Many gamers are avid sports fans. “Sports-only” players are a huge subset of video gamers, and lots of them eventually branch out to discover other genres. Sports games are a valuable tool for media advisory and can lead to some heavy circulation, so you’ll want to stock a few sports and racing titles.
Sports titles have experienced some of the leading technological growth in video gaming. Early incarnations used very simple graphics to simulate the most basic rules and objectives of the activities they portrayed. However, during the 1990s, sports games grew in complexity and challenge, gaining notoriety for advanced artificial intelligence that allowed on-screen characters to mimic the performance of real-life athletes.
Today’s releases are some of the most rich and varied titles available. If you fantasize about playing for your favorite professional team, you can create your own character and control it directly on the field. Fans who are more interested in managing or coaching can take advantage of game modes that allow negotiating player trades and dictating a team’s practice and training schedules.
Unfortunately, most of today’s sports games are also annual releases. Given their popularity, you’ll want to order multiple copies (two minimum) for some of the hottest franchises, but at $50 to $60 a pop, these titles will gobble up your gaming budget. A good compromise might be to stagger your updates; split your list in two, and buy half of the new titles one year, the other half on the opposing years.
First, invest in Electronic Arts’ (EA) Madden. Not only is it one of the biggest sports games released each year, with a devout following, it’s also—thanks to an exclusive licensing deal—the only football game with the likenesses of real-life National Football League (NFL) players and teams. The series has a reputation for phoning it in—EA knows it can sell the game on the NFL license alone, so it doesn’t always go for broke in improving gameplay with each entry. However, it’s hard to build a video game collection without last year’s Madden on the shelf.
EA’s NHL franchise is consistently excellent and gets progressively better annually. This series is known for being meticulously detailed, creating a pitch-perfect simulation of ice hockey with each iteration.
EA also publishes MLB: The Show, which you’ll want for your baseball fans. Hoop dreamers will love Take-Two Interactive’s NBA 2K series. It’s always a stand-out, rivaling (and often surpassing) even the great NHL in its realism and depth.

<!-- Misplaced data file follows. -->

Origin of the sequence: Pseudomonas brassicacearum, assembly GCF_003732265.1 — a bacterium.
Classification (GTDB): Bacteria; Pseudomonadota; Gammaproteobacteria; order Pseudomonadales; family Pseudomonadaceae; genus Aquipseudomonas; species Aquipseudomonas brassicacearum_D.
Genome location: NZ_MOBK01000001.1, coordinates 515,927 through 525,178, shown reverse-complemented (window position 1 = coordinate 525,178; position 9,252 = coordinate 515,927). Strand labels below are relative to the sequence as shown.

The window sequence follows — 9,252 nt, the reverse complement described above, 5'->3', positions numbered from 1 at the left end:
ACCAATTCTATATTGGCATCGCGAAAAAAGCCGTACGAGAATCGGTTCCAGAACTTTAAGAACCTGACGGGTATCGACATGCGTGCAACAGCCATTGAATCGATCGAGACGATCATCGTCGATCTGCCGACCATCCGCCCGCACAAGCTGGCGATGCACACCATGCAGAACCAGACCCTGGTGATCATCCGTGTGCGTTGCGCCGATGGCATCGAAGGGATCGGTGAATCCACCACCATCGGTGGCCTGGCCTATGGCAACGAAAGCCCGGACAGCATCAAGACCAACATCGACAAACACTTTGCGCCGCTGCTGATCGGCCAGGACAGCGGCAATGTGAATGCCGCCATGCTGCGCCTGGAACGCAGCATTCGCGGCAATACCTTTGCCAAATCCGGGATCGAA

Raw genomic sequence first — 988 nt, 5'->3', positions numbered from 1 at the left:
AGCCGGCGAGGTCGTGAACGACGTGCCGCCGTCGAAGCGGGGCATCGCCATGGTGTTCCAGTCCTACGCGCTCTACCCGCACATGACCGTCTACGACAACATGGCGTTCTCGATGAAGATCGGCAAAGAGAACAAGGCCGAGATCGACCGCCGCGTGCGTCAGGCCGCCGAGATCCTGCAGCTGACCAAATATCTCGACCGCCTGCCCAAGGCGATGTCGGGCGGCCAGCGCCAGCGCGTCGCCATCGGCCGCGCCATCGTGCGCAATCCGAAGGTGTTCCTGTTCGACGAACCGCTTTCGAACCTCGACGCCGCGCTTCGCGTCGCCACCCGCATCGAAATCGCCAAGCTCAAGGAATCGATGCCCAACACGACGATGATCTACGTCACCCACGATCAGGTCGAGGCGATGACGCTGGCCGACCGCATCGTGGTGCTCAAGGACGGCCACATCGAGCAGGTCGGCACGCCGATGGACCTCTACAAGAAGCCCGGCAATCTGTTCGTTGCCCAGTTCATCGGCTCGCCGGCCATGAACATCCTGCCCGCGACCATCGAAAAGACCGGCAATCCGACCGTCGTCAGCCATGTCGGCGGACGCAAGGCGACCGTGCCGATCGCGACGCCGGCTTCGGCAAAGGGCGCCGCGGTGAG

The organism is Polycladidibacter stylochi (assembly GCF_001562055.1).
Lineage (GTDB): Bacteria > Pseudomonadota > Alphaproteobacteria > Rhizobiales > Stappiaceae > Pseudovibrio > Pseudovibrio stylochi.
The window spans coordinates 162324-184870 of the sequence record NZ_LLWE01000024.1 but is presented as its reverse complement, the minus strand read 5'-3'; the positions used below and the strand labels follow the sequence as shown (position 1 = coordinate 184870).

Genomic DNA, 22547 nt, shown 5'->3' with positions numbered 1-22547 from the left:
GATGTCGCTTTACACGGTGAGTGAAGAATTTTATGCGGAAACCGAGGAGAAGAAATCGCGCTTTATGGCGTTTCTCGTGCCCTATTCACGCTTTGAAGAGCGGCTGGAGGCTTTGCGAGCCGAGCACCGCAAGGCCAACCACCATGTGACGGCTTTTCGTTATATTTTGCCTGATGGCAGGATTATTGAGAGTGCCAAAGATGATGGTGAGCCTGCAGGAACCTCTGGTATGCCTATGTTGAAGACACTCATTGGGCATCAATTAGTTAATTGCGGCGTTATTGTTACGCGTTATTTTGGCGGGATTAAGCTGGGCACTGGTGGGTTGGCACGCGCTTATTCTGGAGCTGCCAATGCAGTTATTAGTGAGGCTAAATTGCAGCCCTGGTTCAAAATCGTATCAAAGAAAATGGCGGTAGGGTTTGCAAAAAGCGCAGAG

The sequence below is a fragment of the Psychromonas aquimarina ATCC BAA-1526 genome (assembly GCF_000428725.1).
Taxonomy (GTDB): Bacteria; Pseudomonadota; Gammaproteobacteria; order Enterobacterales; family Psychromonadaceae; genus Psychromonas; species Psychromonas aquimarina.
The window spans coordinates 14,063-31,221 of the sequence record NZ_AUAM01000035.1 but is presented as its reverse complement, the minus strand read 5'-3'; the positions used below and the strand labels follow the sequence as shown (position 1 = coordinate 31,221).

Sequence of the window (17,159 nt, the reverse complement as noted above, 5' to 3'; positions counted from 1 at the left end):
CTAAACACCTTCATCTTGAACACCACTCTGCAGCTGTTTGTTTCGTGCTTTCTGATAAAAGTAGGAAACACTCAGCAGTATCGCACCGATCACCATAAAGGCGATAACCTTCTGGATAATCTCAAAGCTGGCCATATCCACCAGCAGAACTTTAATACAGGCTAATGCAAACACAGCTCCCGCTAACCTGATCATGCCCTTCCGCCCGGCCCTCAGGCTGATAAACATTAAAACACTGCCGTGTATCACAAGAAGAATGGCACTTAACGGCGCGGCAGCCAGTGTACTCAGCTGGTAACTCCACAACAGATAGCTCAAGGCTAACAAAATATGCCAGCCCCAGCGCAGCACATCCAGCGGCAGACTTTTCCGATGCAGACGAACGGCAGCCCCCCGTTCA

Not everyone is a die-hard sports purist; a good number of people enjoy them only when they’re stripped of the layers of rules and complexity that are standard in the professional leagues. Those fans are accommodated with “arcade sports” games. This genre favors visceral excitement over presentation, often delivering fantastical displays of physical prowess usually only seen in action/adventure titles.
Recent entries include NBA Jam: On Fire Edition for the Nintendo Wii, a resurgence of a popular 1990s franchise; Punch-Out!!, also for the Wii, which is a cartoonish depiction of boxing (and another classic throwback); and the rebooted NFL Blitz series (only available as a downloadable game but great for your in-house PS3/Xbox 360 consoles).
Racing games draw a similar crowd of enthusiastic fans. EA publishes a licensed NASCAR series, and the Gran Turismo series—a Playstation exclusive—is regarded as one of the most realistic racing games out there, especially famous for its huge selection of real-life high-performance cars and a unique mechanic that requires gamers to obtain special licenses to access certain race tracks.
The long-standing Need for Speed is known for its variety and fun, with installments that feature everything from urban racing to cops and robbers. Burnout is another fan favorite—its focus is not only on racing but on orchestrating outrageous crashes. Finally, just about everyone seems to love Mario Kart, the most recent outing being on the Nintendo Wii. With familiar Nintendo characters and fast-paced action punctuated by the use of wacky power-ups, this is a racing game that is a sure crowd-pleaser.
Next month, we’ll take a look at some of the most unique games out there: the “experimental” games that push boundaries of genre and form. Until then, keep telling yourself—just one more level!